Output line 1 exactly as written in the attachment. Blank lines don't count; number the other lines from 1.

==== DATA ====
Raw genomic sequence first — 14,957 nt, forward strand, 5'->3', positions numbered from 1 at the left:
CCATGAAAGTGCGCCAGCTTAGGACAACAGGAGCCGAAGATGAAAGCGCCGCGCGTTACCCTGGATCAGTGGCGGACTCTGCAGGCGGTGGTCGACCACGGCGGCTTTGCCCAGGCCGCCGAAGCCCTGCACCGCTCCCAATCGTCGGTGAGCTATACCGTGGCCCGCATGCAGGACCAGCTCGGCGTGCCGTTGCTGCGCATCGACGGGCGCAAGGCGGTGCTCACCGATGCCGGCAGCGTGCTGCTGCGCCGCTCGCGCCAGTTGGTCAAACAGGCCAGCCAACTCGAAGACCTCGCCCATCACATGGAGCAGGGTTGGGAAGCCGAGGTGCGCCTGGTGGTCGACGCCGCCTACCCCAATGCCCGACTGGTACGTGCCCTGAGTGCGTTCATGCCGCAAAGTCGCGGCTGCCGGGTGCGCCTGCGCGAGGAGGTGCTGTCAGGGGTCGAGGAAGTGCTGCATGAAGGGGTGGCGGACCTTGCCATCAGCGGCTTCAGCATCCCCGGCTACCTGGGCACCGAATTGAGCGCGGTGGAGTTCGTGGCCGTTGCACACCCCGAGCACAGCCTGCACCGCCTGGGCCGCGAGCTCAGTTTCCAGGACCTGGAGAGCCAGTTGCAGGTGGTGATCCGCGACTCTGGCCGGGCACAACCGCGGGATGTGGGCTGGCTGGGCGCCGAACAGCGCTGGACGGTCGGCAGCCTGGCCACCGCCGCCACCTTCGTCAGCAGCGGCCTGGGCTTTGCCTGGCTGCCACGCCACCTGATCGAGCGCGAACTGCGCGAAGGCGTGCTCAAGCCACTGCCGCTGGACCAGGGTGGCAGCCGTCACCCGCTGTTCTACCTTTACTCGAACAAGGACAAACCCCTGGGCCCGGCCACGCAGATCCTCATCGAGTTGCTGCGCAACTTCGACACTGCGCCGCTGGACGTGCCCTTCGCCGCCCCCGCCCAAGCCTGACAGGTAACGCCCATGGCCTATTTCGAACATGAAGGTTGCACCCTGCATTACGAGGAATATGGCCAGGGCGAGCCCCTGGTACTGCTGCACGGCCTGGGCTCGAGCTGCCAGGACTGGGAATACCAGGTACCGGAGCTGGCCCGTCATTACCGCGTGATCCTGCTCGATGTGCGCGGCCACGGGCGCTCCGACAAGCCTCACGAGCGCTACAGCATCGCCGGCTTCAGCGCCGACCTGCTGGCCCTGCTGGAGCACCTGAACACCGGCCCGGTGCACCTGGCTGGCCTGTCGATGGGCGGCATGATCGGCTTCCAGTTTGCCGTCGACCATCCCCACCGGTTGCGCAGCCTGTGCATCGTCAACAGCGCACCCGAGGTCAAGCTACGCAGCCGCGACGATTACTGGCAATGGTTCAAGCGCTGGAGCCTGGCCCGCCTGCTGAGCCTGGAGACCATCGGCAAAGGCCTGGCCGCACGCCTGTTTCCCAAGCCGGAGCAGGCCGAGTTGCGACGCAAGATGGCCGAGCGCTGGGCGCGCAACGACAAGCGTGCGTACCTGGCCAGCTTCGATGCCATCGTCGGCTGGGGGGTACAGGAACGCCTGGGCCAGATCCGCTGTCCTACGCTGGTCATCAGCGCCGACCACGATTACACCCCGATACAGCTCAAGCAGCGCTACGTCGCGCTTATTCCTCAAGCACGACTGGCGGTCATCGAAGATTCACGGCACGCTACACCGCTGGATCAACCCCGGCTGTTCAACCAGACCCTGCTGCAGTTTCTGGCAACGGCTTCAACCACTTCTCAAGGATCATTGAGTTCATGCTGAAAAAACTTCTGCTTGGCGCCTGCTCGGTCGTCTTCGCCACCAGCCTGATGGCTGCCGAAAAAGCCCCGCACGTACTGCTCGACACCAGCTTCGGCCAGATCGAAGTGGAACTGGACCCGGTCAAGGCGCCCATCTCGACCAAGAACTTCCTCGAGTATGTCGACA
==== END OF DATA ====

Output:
Raw genomic sequence first — 14,957 nt, forward strand, 5'->3', positions numbered from 1 at the left: